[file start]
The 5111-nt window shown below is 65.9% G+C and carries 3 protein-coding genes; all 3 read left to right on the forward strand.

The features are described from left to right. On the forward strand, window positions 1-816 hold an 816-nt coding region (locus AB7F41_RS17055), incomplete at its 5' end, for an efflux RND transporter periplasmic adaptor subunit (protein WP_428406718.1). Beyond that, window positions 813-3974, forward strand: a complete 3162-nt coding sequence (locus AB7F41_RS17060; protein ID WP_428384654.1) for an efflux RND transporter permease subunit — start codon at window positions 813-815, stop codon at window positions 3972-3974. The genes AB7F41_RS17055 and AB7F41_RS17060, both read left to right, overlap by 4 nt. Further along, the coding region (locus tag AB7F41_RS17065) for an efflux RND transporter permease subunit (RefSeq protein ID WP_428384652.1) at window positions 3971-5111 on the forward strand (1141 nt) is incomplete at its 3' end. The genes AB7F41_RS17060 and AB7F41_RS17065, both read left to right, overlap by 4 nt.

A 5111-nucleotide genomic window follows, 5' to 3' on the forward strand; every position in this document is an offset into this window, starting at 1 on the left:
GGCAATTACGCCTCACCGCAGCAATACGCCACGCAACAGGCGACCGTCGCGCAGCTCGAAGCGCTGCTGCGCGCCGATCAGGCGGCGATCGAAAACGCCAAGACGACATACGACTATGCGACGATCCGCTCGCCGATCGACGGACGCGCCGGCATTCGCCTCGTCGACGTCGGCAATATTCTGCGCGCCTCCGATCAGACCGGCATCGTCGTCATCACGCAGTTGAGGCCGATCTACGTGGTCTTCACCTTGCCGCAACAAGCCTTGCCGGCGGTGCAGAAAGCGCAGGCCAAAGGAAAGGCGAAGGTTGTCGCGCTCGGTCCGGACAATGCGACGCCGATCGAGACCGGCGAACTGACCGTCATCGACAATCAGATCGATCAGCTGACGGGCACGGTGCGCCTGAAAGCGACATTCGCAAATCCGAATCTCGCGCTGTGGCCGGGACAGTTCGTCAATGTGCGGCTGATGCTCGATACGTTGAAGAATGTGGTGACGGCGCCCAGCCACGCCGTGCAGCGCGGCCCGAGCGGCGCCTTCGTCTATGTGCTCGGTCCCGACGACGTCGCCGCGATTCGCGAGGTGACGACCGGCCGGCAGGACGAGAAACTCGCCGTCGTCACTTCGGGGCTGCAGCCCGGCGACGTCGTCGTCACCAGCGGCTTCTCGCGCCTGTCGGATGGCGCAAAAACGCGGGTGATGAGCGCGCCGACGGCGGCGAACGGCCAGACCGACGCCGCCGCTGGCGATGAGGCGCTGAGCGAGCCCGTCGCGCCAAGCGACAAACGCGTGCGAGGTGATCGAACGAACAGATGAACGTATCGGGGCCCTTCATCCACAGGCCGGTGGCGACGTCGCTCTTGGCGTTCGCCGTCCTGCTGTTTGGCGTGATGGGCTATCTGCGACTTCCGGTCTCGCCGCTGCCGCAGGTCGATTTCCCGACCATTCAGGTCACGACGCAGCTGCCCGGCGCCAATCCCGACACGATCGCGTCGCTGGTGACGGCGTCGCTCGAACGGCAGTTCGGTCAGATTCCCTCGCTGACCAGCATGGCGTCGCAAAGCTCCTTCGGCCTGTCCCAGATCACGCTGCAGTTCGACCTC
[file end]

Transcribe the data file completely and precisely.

The 5111-nt window shown below is 65.9% G+C and carries 3 protein-coding genes; all 3 read left to right on the forward strand.

The features are described from left to right. On the forward strand, window positions 1-816 hold an 816-nt coding region (locus AB7F41_RS17055), incomplete at its 5' end, for an efflux RND transporter periplasmic adaptor subunit (protein WP_428406718.1). Beyond that, window positions 813-3974, forward strand: a complete 3162-nt coding sequence (locus AB7F41_RS17060; protein ID WP_428384654.1) for an efflux RND transporter permease subunit — start codon at window positions 813-815, stop codon at window positions 3972-3974. The genes AB7F41_RS17055 and AB7F41_RS17060, both read left to right, overlap by 4 nt. Further along, the coding region (locus tag AB7F41_RS17065) for an efflux RND transporter permease subunit (RefSeq protein ID WP_428384652.1) at window positions 3971-5111 on the forward strand (1141 nt) is incomplete at its 3' end. The genes AB7F41_RS17060 and AB7F41_RS17065, both read left to right, overlap by 4 nt.

A 5111-nucleotide genomic window follows, 5' to 3' on the forward strand; every position in this document is an offset into this window, starting at 1 on the left:
GGCAATTACGCCTCACCGCAGCAATACGCCACGCAACAGGCGACCGTCGCGCAGCTCGAAGCGCTGCTGCGCGCCGATCAGGCGGCGATCGAAAACGCCAAGACGACATACGACTATGCGACGATCCGCTCGCCGATCGACGGACGCGCCGGCATTCGCCTCGTCGACGTCGGCAATATTCTGCGCGCCTCCGATCAGACCGGCATCGTCGTCATCACGCAGTTGAGGCCGATCTACGTGGTCTTCACCTTGCCGCAACAAGCCTTGCCGGCGGTGCAGAAAGCGCAGGCCAAAGGAAAGGCGAAGGTTGTCGCGCTCGGTCCGGACAATGCGACGCCGATCGAGACCGGCGAACTGACCGTCATCGACAATCAGATCGATCAGCTGACGGGCACGGTGCGCCTGAAAGCGACATTCGCAAATCCGAATCTCGCGCTGTGGCCGGGACAGTTCGTCAATGTGCGGCTGATGCTCGATACGTTGAAGAATGTGGTGACGGCGCCCAGCCACGCCGTGCAGCGCGGCCCGAGCGGCGCCTTCGTCTATGTGCTCGGTCCCGACGACGTCGCCGCGATTCGCGAGGTGACGACCGGCCGGCAGGACGAGAAACTCGCCGTCGTCACTTCGGGGCTGCAGCCCGGCGACGTCGTCGTCACCAGCGGCTTCTCGCGCCTGTCGGATGGCGCAAAAACGCGGGTGATGAGCGCGCCGACGGCGGCGAACGGCCAGACCGACGCCGCCGCTGGCGATGAGGCGCTGAGCGAGCCCGTCGCGCCAAGCGACAAACGCGTGCGAGGTGATCGAACGAACAGATGAACGTATCGGGGCCCTTCATCCACAGGCCGGTGGCGACGTCGCTCTTGGCGTTCGCCGTCCTGCTGTTTGGCGTGATGGGCTATCTGCGACTTCCGGTCTCGCCGCTGCCGCAGGTCGATTTCCCGACCATTCAGGTCACGACGCAGCTGCCCGGCGCCAATCCCGACACGATCGCGTCGCTGGTGACGGCGTCGCTCGAACGGCAGTTCGGTCAGATTCCCTCGCTGACCAGCATGGCGTCGCAAAGCTCCTTCGGCCTGTCCCAGATCACGCTGCAGTTCGACCTC